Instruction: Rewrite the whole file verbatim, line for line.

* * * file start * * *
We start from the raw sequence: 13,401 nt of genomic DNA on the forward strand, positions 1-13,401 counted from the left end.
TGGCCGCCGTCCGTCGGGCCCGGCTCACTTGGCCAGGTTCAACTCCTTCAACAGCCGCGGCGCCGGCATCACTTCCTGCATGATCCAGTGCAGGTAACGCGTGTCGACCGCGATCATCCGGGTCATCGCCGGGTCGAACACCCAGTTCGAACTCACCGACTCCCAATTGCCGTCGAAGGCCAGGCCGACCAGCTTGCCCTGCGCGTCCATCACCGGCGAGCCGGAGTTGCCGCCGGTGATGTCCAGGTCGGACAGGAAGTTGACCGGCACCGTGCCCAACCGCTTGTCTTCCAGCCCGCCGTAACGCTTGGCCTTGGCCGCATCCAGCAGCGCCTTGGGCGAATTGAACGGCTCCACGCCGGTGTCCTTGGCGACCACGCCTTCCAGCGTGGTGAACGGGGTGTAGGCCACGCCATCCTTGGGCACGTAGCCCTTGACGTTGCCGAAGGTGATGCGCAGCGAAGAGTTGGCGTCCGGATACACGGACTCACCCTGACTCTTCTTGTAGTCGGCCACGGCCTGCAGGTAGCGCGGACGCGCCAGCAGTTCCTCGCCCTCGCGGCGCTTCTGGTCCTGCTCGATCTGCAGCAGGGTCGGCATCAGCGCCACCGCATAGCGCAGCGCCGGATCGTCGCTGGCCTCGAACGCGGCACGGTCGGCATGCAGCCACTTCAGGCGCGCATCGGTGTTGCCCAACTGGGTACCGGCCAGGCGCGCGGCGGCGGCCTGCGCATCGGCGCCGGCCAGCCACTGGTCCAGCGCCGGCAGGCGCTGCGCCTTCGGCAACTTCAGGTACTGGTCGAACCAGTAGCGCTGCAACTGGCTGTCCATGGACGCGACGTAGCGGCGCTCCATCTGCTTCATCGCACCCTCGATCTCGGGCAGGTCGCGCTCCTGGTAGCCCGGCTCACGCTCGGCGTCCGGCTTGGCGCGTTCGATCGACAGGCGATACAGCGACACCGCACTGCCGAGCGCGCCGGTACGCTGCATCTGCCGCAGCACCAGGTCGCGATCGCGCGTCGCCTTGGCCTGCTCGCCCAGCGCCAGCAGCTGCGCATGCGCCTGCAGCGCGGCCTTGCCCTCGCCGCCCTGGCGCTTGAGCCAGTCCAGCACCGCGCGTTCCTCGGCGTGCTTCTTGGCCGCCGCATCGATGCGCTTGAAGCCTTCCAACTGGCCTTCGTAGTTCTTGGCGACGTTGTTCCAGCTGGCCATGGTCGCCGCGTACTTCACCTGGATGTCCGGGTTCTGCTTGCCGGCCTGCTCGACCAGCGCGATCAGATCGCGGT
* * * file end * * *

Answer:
We start from the raw sequence: 13,401 nt of genomic DNA on the forward strand, positions 1-13,401 counted from the left end.
TGGCCGCCGTCCGTCGGGCCCGGCTCACTTGGCCAGGTTCAACTCCTTCAACAGCCGCGGCGCCGGCATCACTTCCTGCATGATCCAGTGCAGGTAACGCGTGTCGACCGCGATCATCCGGGTCATCGCCGGGTCGAACACCCAGTTCGAACTCACCGACTCCCAATTGCCGTCGAAGGCCAGGCCGACCAGCTTGCCCTGCGCGTCCATCACCGGCGAGCCGGAGTTGCCGCCGGTGATGTCCAGGTCGGACAGGAAGTTGACCGGCACCGTGCCCAACCGCTTGTCTTCCAGCCCGCCGTAACGCTTGGCCTTGGCCGCATCCAGCAGCGCCTTGGGCGAATTGAACGGCTCCACGCCGGTGTCCTTGGCGACCACGCCTTCCAGCGTGGTGAACGGGGTGTAGGCCACGCCATCCTTGGGCACGTAGCCCTTGACGTTGCCGAAGGTGATGCGCAGCGAAGAGTTGGCGTCCGGATACACGGACTCACCCTGACTCTTCTTGTAGTCGGCCACGGCCTGCAGGTAGCGCGGACGCGCCAGCAGTTCCTCGCCCTCGCGGCGCTTCTGGTCCTGCTCGATCTGCAGCAGGGTCGGCATCAGCGCCACCGCATAGCGCAGCGCCGGATCGTCGCTGGCCTCGAACGCGGCACGGTCGGCATGCAGCCACTTCAGGCGCGCATCGGTGTTGCCCAACTGGGTACCGGCCAGGCGCGCGGCGGCGGCCTGCGCATCGGCGCCGGCCAGCCACTGGTCCAGCGCCGGCAGGCGCTGCGCCTTCGGCAACTTCAGGTACTGGTCGAACCAGTAGCGCTGCAACTGGCTGTCCATGGACGCGACGTAGCGGCGCTCCATCTGCTTCATCGCACCCTCGATCTCGGGCAGGTCGCGCTCCTGGTAGCCCGGCTCACGCTCGGCGTCCGGCTTGGCGCGTTCGATCGACAGGCGATACAGCGACACCGCACTGCCGAGCGCGCCGGTACGCTGCATCTGCCGCAGCACCAGGTCGCGATCGCGCGTCGCCTTGGCCTGCTCGCCCAGCGCCAGCAGCTGCGCATGCGCCTGCAGCGCGGCCTTGCCCTCGCCGCCCTGGCGCTTGAGCCAGTCCAGCACCGCGCGTTCCTCGGCGTGCTTCTTGGCCGCCGCATCGATGCGCTTGAAGCCTTCCAACTGGCCTTCGTAGTTCTTGGCGACGTTGTTCCAGCTGGCCATGGTCGCCGCGTACTTCACCTGGATGTCCGGGTTCTGCTTGCCGGCCTGCTCGACCAGCGCGATCAGATCGCGGT